systemd-219 issues with 22 and Rawhide composes

Lennart Poettering mzerqung at
Mon Feb 23 15:43:25 UTC 2015

On Mon, 23.02.15 08:45, Nico Kadel-Garcia (nkadel at wrote:

> > Hey! Come on. Everything that systemd does is create a symlink for
> > /etc/resolv.conf if nothing else has created on for that. If something
> > else created and owned that file, it leaves the thing alone. That's
> > all. It's very defensively written. Anaconda's file copy routine
> > tripped up on it though, since it follows symlinks on the destination
> > (which is a really bad idea, and needs to be fixed).
> You do not know, and cannot know in advance without testing, how many
> different systems might manipulate or rely on specific resolv.conf
> changes. 

You know, that systemd creates a symlink if the file is missing is not
going to change behaviour of anything, since it will only do something
if the file is *missing*. And it won#t be missing if anaconda copies
in its stuff as it currently does. I mean, the issue is really about
this copy routine being broken, and not about systemd having a
fallback logic to create /etc/resolv.conf if it is missing.

If anaconda's file copy routine would not be confused by symlinks in
the destination, the issue goes away entirely: it would create its
file, and systemd's /etc/resolv.conf logic would never touch anything

> This is especially true for VPN based environments where the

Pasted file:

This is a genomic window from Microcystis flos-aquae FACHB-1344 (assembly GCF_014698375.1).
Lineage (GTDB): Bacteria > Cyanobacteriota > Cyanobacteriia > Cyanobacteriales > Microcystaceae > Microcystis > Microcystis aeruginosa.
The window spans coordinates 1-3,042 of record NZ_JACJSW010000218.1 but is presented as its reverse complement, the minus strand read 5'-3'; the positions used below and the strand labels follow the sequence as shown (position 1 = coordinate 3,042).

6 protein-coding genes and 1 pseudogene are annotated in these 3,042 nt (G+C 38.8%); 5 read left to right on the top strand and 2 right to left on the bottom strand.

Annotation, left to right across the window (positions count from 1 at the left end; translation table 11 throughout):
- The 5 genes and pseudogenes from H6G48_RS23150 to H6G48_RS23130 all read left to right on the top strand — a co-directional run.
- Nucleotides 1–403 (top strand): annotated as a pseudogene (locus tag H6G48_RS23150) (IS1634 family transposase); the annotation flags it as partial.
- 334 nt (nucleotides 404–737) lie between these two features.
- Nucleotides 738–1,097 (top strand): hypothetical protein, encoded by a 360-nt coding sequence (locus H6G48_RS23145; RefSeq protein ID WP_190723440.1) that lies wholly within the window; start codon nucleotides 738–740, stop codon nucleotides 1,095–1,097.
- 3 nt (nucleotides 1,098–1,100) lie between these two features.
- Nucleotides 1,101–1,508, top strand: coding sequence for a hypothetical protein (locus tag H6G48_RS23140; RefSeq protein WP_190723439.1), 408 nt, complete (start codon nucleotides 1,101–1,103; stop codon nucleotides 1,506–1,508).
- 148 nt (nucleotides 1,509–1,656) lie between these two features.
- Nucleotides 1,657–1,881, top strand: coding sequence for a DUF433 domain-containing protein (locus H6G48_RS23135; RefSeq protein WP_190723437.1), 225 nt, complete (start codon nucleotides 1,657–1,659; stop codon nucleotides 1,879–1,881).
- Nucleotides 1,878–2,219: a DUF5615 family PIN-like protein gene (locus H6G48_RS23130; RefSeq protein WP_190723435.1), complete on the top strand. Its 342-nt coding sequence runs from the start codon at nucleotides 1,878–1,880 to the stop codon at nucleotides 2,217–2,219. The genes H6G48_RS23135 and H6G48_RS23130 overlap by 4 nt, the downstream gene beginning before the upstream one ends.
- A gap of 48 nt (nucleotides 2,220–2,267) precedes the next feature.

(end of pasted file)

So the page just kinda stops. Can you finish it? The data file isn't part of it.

> order of DNS resolvers is critical to correct local and general
> environment resolution. Puppet, cfengine, chef, tuttle, and many
> virtualization systems such manipulate entire network stacks by either
> stabilizing them or resetting them. And now they have to manipulate
> /etc/resolv.conf as a symlink?

No, they don't. Only anaconda has, since it starts with an empty /etc.

That said, I think it would be a ton better if those frameworks you
list would be able to deal with /etc/resolv.conf being a symlink.

> It's one of the systemd problems: "We know better than the last 30
> years of UNIX work how this should be, and will take it over with our
> own unique, new paradigm."

Note that this would matter here at all /etc/resolv.conf being a
symlink is hardly a new concept. See Debian's "resolvconf" package for

> >> > How many months would you like me to notify people in advance of a
> >> > simple change like this? Isn't 6 month *ample* time?
> >>
> >> Likely not, not everyone has the same schedule as upstream systemd, in
> >> a lot of cases they don't know it's broken until things land and teams
> >> have other priorities.
> >
> > OK, got it, will let everybody know now of changes 5 years in
> > advance. Would that suit your needs?
> Only telling "the people who need to know" is the problem. You
> apparently think you know, personally, who those people are. That's
> not safe or fair to other developers or even to normal admins.

Hey, if you want to know what's going on in systemd development, then
pelase join our upstream mailing list.

And no, I will not forward all systemd design discussions to the
fedora ML, it has no place there. We don't forward them to the suse,
debian, ubuntu MLs either. 

> For example, now if I manipulate /etc/resolv.conf for whatever reason,
> and I edit it with "vi" or a management tool like "chef" that is
> unaware of symlinks, I'll break the link. Will systemd correctly
> re-establish the link? Will it wipe out my change, Did anyone even
> *think* about this?

Nope. All that systemd does is create it as symlinks if it is
otherwise missing. If you put something else there, then that's what


Lennart Poettering, Red Hat

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